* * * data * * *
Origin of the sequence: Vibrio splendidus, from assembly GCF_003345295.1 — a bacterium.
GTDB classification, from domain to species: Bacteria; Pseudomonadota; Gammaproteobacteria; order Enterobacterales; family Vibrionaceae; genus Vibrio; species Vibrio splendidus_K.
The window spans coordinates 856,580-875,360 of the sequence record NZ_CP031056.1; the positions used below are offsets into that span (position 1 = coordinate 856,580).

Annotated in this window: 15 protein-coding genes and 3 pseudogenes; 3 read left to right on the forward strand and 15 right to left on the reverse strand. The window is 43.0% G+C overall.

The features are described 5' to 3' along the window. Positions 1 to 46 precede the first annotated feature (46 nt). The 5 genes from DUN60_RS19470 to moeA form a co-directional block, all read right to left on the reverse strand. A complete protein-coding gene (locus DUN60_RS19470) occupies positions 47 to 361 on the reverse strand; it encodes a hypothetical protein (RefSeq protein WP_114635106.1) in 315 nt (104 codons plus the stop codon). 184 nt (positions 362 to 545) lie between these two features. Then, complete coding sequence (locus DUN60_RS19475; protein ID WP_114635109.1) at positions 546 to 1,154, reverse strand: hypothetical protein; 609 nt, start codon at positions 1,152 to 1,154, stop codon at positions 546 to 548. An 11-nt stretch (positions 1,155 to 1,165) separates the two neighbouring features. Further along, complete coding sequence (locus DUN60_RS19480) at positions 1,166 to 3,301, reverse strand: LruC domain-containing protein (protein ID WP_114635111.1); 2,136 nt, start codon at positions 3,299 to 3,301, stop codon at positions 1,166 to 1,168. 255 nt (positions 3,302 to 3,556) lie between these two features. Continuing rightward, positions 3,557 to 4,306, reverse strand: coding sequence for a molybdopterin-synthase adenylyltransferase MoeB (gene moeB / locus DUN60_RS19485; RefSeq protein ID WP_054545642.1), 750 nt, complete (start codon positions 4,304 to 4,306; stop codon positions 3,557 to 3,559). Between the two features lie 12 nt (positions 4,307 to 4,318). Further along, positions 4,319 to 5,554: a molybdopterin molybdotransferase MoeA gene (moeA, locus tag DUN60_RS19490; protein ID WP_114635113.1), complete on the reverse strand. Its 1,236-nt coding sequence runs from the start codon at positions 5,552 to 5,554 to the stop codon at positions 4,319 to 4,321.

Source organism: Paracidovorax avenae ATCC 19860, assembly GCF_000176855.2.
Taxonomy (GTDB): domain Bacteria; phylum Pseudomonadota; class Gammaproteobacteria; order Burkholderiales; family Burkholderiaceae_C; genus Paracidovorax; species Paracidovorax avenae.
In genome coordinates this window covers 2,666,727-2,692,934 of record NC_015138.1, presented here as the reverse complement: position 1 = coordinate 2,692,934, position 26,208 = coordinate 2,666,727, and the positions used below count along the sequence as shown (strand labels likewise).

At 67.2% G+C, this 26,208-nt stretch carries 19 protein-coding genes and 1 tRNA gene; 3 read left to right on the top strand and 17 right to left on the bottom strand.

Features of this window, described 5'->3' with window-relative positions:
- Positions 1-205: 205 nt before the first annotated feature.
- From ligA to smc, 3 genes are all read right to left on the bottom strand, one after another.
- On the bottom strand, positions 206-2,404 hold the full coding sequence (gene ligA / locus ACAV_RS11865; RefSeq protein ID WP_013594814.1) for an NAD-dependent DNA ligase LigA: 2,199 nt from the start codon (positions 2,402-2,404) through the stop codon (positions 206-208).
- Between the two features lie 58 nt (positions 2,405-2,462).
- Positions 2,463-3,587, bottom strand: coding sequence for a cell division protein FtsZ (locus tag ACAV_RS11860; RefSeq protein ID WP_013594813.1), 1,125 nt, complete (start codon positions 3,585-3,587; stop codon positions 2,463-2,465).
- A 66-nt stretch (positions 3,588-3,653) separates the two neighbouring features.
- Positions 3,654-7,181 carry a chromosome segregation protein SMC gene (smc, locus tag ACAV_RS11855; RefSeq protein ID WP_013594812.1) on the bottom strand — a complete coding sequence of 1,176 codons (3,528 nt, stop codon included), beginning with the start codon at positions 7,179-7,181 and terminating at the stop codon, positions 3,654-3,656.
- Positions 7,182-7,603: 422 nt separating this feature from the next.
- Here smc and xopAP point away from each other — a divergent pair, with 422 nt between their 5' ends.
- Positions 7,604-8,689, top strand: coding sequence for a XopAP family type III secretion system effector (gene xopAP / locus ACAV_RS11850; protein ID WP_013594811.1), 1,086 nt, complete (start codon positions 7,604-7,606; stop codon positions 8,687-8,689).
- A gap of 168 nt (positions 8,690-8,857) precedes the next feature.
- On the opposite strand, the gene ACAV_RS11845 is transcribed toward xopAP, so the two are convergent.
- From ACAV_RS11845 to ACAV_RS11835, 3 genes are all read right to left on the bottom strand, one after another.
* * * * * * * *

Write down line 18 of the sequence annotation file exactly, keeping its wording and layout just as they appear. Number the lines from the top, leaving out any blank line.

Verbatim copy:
- Positions 7,182-7,603: 422 nt separating this feature from the next.